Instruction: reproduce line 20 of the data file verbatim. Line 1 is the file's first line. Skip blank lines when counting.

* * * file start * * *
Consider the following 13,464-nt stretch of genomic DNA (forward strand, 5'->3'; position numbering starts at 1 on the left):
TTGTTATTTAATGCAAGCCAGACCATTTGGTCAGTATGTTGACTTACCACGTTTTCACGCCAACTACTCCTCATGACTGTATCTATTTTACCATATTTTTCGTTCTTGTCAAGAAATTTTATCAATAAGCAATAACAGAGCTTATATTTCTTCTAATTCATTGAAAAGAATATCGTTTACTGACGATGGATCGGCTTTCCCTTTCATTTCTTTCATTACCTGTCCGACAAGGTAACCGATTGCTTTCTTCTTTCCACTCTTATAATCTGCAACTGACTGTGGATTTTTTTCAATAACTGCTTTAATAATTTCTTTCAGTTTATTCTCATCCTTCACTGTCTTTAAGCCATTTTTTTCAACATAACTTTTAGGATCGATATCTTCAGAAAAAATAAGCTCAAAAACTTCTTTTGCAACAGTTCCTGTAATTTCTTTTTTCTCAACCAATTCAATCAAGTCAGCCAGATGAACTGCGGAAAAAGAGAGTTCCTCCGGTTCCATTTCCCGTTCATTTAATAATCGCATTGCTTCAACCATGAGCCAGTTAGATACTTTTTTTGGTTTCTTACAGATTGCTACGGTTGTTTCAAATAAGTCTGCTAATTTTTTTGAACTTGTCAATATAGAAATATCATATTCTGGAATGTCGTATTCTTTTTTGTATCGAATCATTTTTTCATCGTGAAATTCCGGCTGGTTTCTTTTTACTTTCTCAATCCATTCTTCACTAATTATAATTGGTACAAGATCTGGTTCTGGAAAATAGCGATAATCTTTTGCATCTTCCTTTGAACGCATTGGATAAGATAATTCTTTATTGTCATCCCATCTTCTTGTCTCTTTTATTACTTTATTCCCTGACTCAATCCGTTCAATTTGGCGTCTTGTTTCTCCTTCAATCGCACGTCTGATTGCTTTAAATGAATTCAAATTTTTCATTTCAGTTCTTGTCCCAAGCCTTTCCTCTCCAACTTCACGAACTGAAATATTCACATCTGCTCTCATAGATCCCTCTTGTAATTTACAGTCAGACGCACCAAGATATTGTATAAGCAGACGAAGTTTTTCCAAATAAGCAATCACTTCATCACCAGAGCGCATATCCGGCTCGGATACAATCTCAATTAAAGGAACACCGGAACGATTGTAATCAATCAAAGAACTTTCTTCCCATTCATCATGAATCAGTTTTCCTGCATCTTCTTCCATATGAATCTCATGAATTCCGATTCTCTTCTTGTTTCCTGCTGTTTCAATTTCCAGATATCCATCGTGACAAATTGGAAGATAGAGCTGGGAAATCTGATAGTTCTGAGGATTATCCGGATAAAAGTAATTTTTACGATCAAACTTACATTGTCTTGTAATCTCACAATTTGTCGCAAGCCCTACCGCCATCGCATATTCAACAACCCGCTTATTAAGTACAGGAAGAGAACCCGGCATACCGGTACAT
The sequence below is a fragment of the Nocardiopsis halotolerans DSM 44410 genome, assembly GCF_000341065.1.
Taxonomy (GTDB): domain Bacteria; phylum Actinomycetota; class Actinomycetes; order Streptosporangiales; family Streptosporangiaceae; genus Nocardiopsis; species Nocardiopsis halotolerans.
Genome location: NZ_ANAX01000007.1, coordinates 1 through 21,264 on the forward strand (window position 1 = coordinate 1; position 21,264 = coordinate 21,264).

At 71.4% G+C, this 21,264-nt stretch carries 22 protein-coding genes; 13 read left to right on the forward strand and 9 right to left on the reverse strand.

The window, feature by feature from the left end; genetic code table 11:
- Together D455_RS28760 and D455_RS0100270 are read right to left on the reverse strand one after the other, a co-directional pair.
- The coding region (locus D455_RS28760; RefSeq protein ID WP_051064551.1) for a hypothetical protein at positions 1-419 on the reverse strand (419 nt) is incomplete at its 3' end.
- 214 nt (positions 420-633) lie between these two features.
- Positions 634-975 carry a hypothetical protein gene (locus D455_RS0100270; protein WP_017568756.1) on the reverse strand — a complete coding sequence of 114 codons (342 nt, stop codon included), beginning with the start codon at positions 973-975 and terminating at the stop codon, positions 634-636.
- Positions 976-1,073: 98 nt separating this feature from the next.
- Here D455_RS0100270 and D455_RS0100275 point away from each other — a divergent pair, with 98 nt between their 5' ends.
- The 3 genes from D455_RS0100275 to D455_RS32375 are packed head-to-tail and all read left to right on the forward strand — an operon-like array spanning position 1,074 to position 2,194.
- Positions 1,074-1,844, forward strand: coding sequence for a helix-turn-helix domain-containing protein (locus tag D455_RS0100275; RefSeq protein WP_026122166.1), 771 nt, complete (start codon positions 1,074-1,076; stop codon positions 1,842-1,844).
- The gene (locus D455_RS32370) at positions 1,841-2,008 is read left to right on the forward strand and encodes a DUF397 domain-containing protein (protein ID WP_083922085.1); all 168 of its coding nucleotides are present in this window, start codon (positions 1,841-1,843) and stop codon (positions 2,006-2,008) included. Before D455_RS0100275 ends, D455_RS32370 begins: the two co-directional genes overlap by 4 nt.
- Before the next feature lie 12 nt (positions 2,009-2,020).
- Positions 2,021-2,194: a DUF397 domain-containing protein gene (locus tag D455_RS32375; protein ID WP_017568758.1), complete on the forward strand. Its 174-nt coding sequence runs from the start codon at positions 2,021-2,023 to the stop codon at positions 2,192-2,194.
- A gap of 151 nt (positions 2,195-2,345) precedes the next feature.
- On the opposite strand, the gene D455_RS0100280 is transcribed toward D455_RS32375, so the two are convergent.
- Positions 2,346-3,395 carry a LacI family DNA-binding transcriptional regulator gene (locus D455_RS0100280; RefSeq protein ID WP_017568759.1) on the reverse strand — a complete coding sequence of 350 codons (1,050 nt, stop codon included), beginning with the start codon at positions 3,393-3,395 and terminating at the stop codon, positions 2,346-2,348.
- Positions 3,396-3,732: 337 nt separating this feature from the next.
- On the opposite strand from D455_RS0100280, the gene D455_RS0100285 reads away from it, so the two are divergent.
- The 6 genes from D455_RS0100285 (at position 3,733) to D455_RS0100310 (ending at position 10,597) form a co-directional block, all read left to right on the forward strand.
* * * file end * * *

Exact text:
- On the opposite strand, the gene D455_RS0100280 is transcribed toward D455_RS32375, so the two are convergent.